Overall, we get a good description of the lattice data with the lattice determination of the pion TFF [21] and the simple monopole or dipole ansätze from Eq. (19) for the various TFF’s with one resonance in each channel.

5 Conclusions

Lattice QCD can provide a model-independent, first-principle calculation of the HLbL contribution to the muon . Recent first preliminary results by RBC-UKQCD [17] and the lattice group at Mainz [18, 19, 20, 21, 23, 24] look very promising. Hopefully, in a few years time when the final result from the Fermilab experiment will be published, an estimate with 10% uncertainty (combined statistical and controlled systematics errors) can be reached, which would match the expected experimental precision, if one assumes that the central value for HLbL is close to current model estimates  [11, 12, 1, 2].

Since HLbL involves a rank-four tensor with many independent momenta (or space-time points in position space), it is a very complicated object. We therefore think it makes sense to have as many tests and observables as possible on the lattice, not just the final number for itself. Therefore the calculation of the pion (light pseudoscalar) transition form factor and of HLbL forward scattering amplitudes, combined with HLbL sum rules, will be a valuable tool to compare different lattice calculations, once they become available.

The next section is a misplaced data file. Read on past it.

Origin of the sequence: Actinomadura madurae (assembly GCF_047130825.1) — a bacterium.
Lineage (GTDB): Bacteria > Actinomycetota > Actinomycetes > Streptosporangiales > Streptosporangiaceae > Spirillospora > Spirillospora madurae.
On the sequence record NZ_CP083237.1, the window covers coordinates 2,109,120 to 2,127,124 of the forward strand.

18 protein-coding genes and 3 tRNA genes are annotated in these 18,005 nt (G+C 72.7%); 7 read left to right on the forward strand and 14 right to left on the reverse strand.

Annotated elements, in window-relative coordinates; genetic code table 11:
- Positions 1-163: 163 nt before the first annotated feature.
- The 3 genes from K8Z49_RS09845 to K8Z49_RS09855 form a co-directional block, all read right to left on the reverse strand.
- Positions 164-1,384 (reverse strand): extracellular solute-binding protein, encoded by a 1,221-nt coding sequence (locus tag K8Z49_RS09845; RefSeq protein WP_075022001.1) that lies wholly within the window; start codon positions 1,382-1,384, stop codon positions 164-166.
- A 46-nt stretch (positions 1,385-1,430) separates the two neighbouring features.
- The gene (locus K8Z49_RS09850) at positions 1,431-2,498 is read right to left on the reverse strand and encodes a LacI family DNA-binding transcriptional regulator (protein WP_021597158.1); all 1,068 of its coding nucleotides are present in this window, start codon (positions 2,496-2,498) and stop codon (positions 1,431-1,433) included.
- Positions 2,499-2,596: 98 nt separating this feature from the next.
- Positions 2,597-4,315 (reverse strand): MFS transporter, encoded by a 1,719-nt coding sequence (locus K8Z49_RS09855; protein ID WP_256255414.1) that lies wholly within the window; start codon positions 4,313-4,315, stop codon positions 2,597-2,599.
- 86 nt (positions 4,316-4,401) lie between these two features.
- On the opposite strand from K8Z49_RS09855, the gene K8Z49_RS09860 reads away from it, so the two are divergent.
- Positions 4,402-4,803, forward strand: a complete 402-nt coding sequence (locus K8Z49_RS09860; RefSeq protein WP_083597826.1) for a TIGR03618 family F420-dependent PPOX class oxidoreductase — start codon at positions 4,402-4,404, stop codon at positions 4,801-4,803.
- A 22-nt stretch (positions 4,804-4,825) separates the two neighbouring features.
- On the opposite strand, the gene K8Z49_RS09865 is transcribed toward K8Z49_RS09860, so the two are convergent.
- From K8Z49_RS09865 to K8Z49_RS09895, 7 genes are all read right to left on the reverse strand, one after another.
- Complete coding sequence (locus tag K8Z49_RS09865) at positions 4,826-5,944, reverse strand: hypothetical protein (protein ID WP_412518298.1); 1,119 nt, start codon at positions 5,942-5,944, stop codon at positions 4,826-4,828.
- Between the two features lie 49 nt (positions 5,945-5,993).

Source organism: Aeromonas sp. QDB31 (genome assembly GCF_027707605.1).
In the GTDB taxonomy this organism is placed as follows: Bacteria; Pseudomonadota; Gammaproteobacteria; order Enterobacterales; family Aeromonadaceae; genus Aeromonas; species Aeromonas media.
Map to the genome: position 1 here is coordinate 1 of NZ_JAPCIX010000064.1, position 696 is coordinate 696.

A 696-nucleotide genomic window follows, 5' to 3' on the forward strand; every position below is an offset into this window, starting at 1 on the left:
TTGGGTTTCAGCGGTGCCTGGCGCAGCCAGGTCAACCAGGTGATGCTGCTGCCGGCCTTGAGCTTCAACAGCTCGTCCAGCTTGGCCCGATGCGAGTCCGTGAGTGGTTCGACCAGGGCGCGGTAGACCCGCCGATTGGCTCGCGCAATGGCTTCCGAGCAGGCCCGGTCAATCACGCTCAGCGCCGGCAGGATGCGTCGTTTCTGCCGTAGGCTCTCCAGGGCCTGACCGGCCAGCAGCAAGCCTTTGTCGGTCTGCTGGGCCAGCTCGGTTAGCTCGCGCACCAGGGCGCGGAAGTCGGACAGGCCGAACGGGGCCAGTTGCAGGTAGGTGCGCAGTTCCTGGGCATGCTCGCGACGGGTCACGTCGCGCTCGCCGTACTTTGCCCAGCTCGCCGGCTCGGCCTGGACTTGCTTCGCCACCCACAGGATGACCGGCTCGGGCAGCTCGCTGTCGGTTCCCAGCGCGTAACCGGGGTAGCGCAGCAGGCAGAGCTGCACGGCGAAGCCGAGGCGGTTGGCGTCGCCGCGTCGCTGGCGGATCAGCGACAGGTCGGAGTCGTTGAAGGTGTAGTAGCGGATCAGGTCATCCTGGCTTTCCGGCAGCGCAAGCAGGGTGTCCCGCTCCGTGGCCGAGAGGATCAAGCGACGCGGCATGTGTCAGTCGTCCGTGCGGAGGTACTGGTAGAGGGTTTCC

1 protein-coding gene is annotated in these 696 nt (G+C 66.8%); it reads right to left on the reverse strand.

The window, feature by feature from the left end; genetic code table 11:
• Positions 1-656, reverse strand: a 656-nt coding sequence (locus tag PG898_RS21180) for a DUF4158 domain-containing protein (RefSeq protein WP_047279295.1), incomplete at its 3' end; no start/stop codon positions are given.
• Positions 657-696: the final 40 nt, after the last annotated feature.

We are grateful for the use of CLS lattice ensembles. We acknowledge the use of computing time on the JUGENE and JUQUEEN machines located at Forschungszentrum Jülich, Germany. The correlation functions were computed on the clusters “Wilson” at the Institute of Nuclear Physics, University of Mainz, “Clover” at the Helmholtz-Institute Mainz and “Mogon” at the University of Mainz, Germany. This work was partially supported by the Deutsche Forschungsgemeinschaft (DFG) through the Collaborative Research Center “The Low-Energy Frontier of the Standard Model” (SFB 1044).